Dispersion of oil into water using lecithin-Tween 80 blends: The role of spontaneous emulsification

David A. Riehm, David J. Rokke, Prakash G. Paul, Han Seung Lee, Brent S. Vizanko, Alon V. McCormick

Research output: Contribution to journalArticlepeer-review

35 Scopus citations


Lecithin-rich mixtures of the nontoxic surfactants lecithin and Tween 80 are effective marine oil spill dispersants, but produce much higher oil-water interfacial tension than other, comparably effective dispersants. This suggests interfacial phenomena other than interfacial tension influence lecithin-Tween 80 dispersants’ effectiveness. The interface between seawater and dispersant-crude oil mixtures was studied using light microscopy, cryogenic scanning electron microscopy, and droplet coalescence tests. Lecithin:Tween 80 ratio was varied from 100:0 to 0:100 and wt% dispersant in the oil was varied from 1.25 to 10 wt%. Tween 80-rich dispersants cause oil-into-water spontaneous emulsification, while lecithin-rich dispersants primarily cause water-into-oil spontaneous emulsification. Possible mechanisms for this spontaneous emulsification are discussed, in light of images of spontaneously emulsifying interfaces showing no bursting microstructures, interfacial gel, or phase inversion, and negligible interfacial turbulence. Dispersant loss into seawater due to oil-into-water spontaneous emulsification may explain why Tween 80-rich dispersants are less effective than lecithin-rich dispersants with comparable interfacial tension, although longer droplet coalescence times observed for Tween 80-rich, self-emulsifying dispersant-oil mixtures may mitigate the effects of dispersant leaching. Conversely, surfactant retention in oil via lecithin-rich dispersants’ water-into-oil emulsification may explain why lecithin-Tween 80 dispersants are as effective as dispersants containing other surfactant blends which produce lower interfacial tension.

Original languageEnglish (US)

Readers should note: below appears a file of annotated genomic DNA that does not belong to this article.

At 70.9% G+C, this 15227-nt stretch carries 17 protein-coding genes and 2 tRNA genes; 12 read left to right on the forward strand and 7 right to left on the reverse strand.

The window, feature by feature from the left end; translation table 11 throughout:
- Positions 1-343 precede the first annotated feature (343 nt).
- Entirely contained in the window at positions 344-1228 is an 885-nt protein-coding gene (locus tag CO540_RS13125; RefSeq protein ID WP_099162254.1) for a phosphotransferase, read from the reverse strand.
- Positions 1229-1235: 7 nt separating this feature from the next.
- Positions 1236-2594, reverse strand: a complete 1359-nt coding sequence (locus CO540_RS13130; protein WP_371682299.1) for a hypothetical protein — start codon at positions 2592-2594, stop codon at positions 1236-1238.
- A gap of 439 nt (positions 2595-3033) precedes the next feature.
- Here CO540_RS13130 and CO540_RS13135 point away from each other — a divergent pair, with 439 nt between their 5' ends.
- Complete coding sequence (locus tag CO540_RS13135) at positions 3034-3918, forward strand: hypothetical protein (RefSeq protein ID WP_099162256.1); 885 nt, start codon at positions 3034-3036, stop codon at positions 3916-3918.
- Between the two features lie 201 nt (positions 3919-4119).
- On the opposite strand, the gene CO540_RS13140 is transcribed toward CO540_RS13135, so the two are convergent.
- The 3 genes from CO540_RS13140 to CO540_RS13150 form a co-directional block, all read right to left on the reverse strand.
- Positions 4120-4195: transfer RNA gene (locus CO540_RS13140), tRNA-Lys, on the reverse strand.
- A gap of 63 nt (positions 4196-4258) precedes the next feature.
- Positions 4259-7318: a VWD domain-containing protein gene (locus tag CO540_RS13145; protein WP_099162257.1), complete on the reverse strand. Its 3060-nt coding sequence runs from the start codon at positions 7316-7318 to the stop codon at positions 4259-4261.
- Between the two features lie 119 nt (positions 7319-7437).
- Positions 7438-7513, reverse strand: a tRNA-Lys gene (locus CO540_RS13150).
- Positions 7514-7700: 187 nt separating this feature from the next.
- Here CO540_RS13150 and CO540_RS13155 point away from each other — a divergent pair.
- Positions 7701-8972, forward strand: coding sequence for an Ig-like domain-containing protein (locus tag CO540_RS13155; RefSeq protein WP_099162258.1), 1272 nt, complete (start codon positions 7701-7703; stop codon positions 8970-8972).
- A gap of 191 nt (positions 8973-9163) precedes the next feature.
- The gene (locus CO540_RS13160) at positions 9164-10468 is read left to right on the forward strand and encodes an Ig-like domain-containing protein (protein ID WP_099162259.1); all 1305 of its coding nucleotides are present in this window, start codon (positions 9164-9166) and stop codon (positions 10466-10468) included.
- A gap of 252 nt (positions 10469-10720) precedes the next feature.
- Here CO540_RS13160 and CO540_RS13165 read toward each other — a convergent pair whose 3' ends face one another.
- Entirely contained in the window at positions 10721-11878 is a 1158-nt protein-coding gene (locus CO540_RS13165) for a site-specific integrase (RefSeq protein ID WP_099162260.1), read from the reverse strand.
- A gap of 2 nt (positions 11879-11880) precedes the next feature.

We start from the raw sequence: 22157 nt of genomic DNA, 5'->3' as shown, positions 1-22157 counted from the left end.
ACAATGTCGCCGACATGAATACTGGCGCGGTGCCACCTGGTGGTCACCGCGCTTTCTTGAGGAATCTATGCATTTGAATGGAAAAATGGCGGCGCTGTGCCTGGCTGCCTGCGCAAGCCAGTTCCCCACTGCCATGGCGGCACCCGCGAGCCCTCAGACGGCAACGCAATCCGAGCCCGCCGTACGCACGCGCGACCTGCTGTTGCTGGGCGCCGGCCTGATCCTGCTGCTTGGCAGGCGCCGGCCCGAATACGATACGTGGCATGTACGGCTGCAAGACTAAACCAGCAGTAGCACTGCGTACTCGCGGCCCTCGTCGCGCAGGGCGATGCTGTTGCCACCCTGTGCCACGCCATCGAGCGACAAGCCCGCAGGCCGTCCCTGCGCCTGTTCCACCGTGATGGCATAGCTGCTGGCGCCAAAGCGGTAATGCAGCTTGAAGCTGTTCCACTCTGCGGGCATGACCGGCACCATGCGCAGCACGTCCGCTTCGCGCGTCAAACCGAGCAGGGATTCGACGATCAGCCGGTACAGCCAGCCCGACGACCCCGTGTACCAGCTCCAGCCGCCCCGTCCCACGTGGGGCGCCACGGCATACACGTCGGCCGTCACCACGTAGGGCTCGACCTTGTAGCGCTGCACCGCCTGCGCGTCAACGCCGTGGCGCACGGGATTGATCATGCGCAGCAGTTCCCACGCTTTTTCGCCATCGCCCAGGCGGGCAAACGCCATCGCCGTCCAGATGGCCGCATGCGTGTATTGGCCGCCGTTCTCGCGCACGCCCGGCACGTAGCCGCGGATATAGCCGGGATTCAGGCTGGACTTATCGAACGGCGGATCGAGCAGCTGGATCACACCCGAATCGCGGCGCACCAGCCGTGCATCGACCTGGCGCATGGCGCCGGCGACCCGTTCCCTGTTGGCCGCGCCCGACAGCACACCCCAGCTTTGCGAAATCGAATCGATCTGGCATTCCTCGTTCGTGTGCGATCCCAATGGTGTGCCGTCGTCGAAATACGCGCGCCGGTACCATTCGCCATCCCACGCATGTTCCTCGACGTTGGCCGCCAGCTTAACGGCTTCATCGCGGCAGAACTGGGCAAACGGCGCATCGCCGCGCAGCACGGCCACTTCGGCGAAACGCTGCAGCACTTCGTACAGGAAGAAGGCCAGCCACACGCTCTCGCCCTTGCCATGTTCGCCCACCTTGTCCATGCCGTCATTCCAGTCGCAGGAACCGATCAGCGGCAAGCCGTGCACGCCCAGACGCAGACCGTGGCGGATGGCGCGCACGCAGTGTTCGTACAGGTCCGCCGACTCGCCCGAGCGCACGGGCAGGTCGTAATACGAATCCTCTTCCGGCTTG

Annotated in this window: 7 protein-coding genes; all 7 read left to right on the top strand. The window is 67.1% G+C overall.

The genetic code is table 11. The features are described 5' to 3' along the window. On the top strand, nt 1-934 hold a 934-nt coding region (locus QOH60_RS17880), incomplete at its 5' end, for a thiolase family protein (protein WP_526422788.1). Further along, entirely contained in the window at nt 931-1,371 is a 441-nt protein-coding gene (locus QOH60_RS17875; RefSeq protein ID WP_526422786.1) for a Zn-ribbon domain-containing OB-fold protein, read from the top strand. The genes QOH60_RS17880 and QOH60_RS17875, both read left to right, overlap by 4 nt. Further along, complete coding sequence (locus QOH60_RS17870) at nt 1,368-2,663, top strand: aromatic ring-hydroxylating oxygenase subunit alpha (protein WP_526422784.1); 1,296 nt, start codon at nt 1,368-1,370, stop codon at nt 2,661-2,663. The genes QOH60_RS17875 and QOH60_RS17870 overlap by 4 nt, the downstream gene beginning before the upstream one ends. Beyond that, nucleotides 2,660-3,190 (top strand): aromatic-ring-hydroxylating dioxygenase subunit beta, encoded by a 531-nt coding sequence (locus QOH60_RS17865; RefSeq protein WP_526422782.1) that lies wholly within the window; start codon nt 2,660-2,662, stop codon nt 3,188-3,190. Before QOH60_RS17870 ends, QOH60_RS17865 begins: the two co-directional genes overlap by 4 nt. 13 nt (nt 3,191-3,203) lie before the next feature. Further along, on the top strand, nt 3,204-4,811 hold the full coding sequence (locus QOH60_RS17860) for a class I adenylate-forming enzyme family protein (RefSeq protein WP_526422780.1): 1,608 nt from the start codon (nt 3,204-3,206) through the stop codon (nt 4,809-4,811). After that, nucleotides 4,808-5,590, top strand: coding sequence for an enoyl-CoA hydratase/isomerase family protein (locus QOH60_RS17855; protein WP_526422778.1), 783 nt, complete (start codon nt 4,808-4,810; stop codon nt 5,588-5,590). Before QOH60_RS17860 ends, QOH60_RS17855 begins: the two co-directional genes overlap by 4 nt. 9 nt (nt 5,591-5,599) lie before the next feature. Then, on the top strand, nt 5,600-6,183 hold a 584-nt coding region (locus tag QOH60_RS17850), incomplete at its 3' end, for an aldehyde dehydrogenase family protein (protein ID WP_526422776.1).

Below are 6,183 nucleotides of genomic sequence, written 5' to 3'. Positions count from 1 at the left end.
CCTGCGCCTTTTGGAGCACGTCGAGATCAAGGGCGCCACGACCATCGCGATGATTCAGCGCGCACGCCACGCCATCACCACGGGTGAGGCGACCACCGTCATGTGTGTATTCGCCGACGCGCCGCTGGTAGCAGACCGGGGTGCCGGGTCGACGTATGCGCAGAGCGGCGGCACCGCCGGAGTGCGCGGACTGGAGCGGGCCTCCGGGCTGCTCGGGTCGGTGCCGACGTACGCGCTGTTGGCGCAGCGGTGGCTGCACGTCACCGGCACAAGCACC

Pages (from-to)52-59
Number of pages8
JournalJournal of Colloid And Interface Science
StatePublished - Feb 1 2017

Bibliographical note

Funding Information:
The authors are grateful to Drs. Vijay John of Tulane University, Srinivasa Raghavan of University of Maryland, and Geoff Bothun of the University of Rhode Island for helpful discussions, and to Adriana Luna for tabulating particle diameters and droplet coalescence times. This work was supported in part by a grant from the Gulf of Mexico Research Initiative (GoMRI); by the Nanostructured Materials and Processes Program of the IPRIME industrial consortium at the University of Minnesota ; and by the University of Minnesota Undergraduate Research Opportunities Program . Data are publicly available through the Gulf of Mexico Research Initiative Information & Data Cooperative (GRIIDC) at https://data.gulfresearchinitiative.org/data/R5.x276.000:0001 ( http://dx.doi.org/10.7266/N7KW5D2D ). Parts of this work were carried out in the Characterization Facility, University of Minnesota, a member of the NSF-funded Materials Research Facilities Network ( www.mrfn.org ), via the MRSEC program.

Publisher Copyright:
© 2016 Elsevier Inc.

Copyright 2018 Elsevier B.V., All rights reserved.


  • Crude oil
  • Dispersant
  • Lecithin
  • Spontaneous emulsification
  • Surfactants


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